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A sad farewell to “The Curious Incident of the Dog in the Night Time”

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Cast of "The Curious Incident of the Dog in the Nighttime" winning national awards. Photo by Cuesta College Marketing

The wildly successful run of “The Curious Incident of the Dog in the Nighttime” has come to a poignant end.

The ensemble amassed a whopping 11 national awards at the Kennedy Center American College Theater Festival in February 2022. The cast and crew finally earned some long-overdue recognition.

The national awards include: 

  • The Kennedy Center Citizen Artist Award
  • Distinguished Production of a Play
  • Distinguished Director of a Play – bree valle
  • Outstanding Performance by an Actor – Dylan Hahn
  • Distinguished Performance by an Actor – Jordan Michel
  • Distinguished Performance by an Actor – Harlow Winterfire
  • Distinguished Performance and Production Ensemble
  • Distinguished Production Design
  • Distinguished Projection Design – Alex Woolum
  • Golden Wrench Award – Richard Jackson, Gabe Zufall
  • Performance Fellow – Dylan Hahn

The production not only garnered national recognition but also found its way into the heart of the community. Due to its popularity, the Cuesta Community Programs Organization requested it be remounted in September for the final time, offering financial compensation to the actors and crew.

“We were asked to perform in the Cal Poly PAC, on the mainstage,” Cuesta Theaters Artistic Director of Drama Programs bree valle said. “The show is designed to be pretty intimate, like you’re really close to the lead character. The PAC, because it’s such a huge venue, it wouldn’t work.

“So we chose to keep it at Cuesta,” valle continued. “We did it through community programs as an event and the students got paid.”

Community programs is a fee-based, community funded department of Cuesta College offering extracurricular activities and certification opportunities. It was a defining moment for the ensemble; however, the desire to rise to the occasion for the community raised its own set of challenges.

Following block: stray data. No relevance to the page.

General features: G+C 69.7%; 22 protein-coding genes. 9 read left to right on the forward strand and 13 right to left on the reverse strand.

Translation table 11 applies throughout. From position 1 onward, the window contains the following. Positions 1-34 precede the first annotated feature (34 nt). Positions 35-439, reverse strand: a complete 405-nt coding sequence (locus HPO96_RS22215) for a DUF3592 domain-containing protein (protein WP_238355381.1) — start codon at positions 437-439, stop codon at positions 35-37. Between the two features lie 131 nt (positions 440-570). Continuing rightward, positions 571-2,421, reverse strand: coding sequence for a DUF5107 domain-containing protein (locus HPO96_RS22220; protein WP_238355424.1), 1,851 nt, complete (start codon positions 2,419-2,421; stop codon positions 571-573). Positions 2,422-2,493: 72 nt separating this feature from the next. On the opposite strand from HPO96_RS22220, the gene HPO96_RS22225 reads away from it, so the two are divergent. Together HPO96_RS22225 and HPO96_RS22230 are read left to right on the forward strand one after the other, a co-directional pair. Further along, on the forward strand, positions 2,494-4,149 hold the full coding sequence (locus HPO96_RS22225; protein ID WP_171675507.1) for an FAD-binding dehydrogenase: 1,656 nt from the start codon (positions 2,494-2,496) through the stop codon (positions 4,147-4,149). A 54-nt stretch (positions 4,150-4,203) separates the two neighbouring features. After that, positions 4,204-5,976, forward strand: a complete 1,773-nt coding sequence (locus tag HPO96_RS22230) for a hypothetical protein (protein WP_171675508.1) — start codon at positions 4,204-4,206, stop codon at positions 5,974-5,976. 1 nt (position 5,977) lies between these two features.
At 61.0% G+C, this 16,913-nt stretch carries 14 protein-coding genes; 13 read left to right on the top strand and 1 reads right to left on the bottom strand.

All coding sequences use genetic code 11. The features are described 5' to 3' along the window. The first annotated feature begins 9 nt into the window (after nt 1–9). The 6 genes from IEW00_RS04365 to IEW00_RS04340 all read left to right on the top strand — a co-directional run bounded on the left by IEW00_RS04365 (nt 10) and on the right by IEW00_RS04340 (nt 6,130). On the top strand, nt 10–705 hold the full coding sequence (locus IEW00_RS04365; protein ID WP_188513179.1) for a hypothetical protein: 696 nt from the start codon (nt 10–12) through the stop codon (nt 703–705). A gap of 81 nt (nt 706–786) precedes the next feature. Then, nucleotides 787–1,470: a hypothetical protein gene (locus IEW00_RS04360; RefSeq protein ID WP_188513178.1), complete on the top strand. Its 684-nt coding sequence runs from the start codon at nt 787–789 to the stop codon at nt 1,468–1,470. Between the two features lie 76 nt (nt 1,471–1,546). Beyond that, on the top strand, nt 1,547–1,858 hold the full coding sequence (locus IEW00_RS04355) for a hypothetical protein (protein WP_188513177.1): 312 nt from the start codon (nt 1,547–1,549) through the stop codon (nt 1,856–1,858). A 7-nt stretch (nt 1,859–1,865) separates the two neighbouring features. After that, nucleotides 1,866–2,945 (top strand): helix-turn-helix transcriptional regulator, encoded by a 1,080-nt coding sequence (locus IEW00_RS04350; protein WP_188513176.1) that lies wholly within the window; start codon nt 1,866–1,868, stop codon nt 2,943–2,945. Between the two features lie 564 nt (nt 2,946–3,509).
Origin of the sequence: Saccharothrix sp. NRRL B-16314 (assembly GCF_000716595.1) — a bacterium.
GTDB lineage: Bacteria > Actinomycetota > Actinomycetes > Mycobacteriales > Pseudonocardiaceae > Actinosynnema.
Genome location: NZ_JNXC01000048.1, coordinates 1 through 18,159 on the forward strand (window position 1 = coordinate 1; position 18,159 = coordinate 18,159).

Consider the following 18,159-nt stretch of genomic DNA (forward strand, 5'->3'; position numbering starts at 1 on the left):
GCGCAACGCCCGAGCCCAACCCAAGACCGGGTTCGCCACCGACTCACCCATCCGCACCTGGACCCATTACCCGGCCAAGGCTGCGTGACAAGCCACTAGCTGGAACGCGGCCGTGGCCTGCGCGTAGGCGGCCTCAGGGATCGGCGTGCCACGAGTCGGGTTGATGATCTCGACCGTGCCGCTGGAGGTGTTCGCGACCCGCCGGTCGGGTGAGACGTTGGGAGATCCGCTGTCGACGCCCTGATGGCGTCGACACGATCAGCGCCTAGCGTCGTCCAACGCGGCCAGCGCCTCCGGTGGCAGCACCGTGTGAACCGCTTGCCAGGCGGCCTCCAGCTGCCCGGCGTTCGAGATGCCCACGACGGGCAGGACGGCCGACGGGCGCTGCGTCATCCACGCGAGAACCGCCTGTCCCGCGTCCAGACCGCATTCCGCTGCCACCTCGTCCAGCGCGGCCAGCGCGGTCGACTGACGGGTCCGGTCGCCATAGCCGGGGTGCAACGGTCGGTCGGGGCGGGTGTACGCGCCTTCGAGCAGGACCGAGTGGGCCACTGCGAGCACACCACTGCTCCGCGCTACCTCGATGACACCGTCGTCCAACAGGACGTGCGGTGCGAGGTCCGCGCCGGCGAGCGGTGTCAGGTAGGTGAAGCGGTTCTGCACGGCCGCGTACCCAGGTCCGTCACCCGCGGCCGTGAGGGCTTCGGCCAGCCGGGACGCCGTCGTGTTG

Before reviving the play, valle consulted with the cast and crew to discuss the requirements for remounting a production that had been on a seven month hiatus.

“The entire company said, ‘Well, we’ll do it again,” valle said. “But we have to get paid for it.’ Because some of the people had moved away.”

Many of the students had moved on with their lives, and some were maintaining two residences to be a part of this production. Consequently, this meant that the money earned was used to participate in the production.

“We had to pay for police, parking lot custodians, the use of the space, those kinds of things,” valle said. “We had to pay the staff of the box office because it had nothing to do with a class per se; it was more of an event. So the money from the tickets as well as community member donations of $25,000, made this possible.”

The community’s effort, along with the determination of the cast and valle, were other key factors that made this revival possible.

“Collectively there were some challenges, some of the cast had moved away and we all had job complications and basic life challenges,” said Harlow Winterfire, who portrayed Judy Boone in the production. “However, we are such a tight family that we all made time to honor this profound production.”

Winterfire added that a crew is only as strong as they’re leader.

“bree moves mountains to support her actors and crew,” Winterfire said. “For me it’s such an honor to work for her and Richard Jackson. When we were asked I said, ‘Yes, absolutely.’”

The support from the community has been instrumental in the continued success of the production, motivating the cast to put in hard work and dedication. 

“It was a story that people needed to hear and the representation on the stage was incredibly important,” valle said. “Our lead character was neurodivergent playing a neurodivergent character.”

The play has resonated with the Cuesta community as a whole, because it tackles themes of neurodivergence, family strife and the importance of identity and curiosity in today’s world.

 “I think that was really important for the audience to see that,” valle said. “Especially for family members – sisters, brothers, aunts, cousins, mothers, fathers – of people that are neurodivergent. I think that’s really important and I think that the quality of the show was very, very high, and very professional.”

The production will be greatly missed, and unforgettable for the future of the Cuesta theater department. The cast bid farewell with mixed emotions. Winterfire expressed gratitude, saying a final thank you.

“Thank you for the patronage and mostly for supporting one of the most ancient art forms- theater and storytelling,” Winterfire said. “It was truly humbling to feel the support of our community. People traveled to come see us perform, and we met and spoke to many of them.

“They were so moved in deep ways and to hear their stories and how they assimilated it to the play it was that the best gift a performer could ask for, is to truly touch their audience,” Winterfire continued. “We feel like we’re so full of gratitude for the people who donated and helped make this happen.”

*bree valle does not capitalize her first and last name